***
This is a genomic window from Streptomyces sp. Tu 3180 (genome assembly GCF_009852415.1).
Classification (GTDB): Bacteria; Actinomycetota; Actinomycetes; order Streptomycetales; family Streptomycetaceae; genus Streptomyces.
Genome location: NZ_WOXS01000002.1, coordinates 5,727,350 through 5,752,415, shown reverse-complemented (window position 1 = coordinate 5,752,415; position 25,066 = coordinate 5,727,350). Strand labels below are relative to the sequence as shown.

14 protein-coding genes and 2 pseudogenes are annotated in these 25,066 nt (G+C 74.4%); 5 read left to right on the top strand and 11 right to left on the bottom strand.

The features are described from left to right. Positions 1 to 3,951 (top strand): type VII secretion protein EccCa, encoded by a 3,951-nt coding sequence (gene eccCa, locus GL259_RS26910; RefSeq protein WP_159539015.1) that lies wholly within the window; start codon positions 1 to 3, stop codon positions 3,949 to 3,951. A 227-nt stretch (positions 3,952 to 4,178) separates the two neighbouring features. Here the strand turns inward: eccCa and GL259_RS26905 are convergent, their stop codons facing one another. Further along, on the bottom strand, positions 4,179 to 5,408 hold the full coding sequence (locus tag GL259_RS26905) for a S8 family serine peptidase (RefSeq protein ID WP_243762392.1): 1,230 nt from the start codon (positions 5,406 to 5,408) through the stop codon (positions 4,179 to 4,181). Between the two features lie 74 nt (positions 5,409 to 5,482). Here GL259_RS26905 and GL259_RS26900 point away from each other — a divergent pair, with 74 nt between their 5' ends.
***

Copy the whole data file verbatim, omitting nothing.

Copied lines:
This is a genomic window from Streptomyces sp. Tu 3180 (genome assembly GCF_009852415.1).
Classification (GTDB): Bacteria; Actinomycetota; Actinomycetes; order Streptomycetales; family Streptomycetaceae; genus Streptomyces.
Genome location: NZ_WOXS01000002.1, coordinates 5,727,350 through 5,752,415, shown reverse-complemented (window position 1 = coordinate 5,752,415; position 25,066 = coordinate 5,727,350). Strand labels below are relative to the sequence as shown.

14 protein-coding genes and 2 pseudogenes are annotated in these 25,066 nt (G+C 74.4%); 5 read left to right on the top strand and 11 right to left on the bottom strand.

The features are described from left to right. Positions 1 to 3,951 (top strand): type VII secretion protein EccCa, encoded by a 3,951-nt coding sequence (gene eccCa, locus GL259_RS26910; RefSeq protein WP_159539015.1) that lies wholly within the window; start codon positions 1 to 3, stop codon positions 3,949 to 3,951. A 227-nt stretch (positions 3,952 to 4,178) separates the two neighbouring features. Here the strand turns inward: eccCa and GL259_RS26905 are convergent, their stop codons facing one another. Further along, on the bottom strand, positions 4,179 to 5,408 hold the full coding sequence (locus tag GL259_RS26905) for a S8 family serine peptidase (RefSeq protein ID WP_243762392.1): 1,230 nt from the start codon (positions 5,406 to 5,408) through the stop codon (positions 4,179 to 4,181). Between the two features lie 74 nt (positions 5,409 to 5,482). Here GL259_RS26905 and GL259_RS26900 point away from each other — a divergent pair, with 74 nt between their 5' ends.